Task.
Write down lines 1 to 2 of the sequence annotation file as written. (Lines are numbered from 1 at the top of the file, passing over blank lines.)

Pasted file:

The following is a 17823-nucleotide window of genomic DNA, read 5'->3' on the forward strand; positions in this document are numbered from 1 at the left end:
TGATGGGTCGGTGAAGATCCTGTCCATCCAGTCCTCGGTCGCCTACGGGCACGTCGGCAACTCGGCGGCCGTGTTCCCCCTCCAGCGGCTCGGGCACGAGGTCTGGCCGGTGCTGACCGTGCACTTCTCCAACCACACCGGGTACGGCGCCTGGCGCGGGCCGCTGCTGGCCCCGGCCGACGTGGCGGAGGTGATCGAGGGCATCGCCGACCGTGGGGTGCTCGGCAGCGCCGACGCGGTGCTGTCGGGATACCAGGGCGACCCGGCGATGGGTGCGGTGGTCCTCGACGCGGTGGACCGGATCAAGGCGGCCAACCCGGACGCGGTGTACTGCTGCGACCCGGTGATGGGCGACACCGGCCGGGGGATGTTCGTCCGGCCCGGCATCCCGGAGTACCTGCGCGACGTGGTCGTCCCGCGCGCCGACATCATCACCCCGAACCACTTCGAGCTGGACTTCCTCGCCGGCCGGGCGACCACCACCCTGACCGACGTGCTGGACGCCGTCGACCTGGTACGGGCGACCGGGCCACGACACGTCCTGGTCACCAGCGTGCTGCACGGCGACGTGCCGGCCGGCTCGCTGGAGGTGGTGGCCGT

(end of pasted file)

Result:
The following is a 17823-nucleotide window of genomic DNA, read 5'->3' on the forward strand; positions in this document are numbered from 1 at the left end:
TGATGGGTCGGTGAAGATCCTGTCCATCCAGTCCTCGGTCGCCTACGGGCACGTCGGCAACTCGGCGGCCGTGTTCCCCCTCCAGCGGCTCGGGCACGAGGTCTGGCCGGTGCTGACCGTGCACTTCTCCAACCACACCGGGTACGGCGCCTGGCGCGGGCCGCTGCTGGCCCCGGCCGACGTGGCGGAGGTGATCGAGGGCATCGCCGACCGTGGGGTGCTCGGCAGCGCCGACGCGGTGCTGTCGGGATACCAGGGCGACCCGGCGATGGGTGCGGTGGTCCTCGACGCGGTGGACCGGATCAAGGCGGCCAACCCGGACGCGGTGTACTGCTGCGACCCGGTGATGGGCGACACCGGCCGGGGGATGTTCGTCCGGCCCGGCATCCCGGAGTACCTGCGCGACGTGGTCGTCCCGCGCGCCGACATCATCACCCCGAACCACTTCGAGCTGGACTTCCTCGCCGGCCGGGCGACCACCACCCTGACCGACGTGCTGGACGCCGTCGACCTGGTACGGGCGACCGGGCCACGACACGTCCTGGTCACCAGCGTGCTGCACGGCGACGTGCCGGCCGGCTCGCTGGAGGTGGTGGCCGT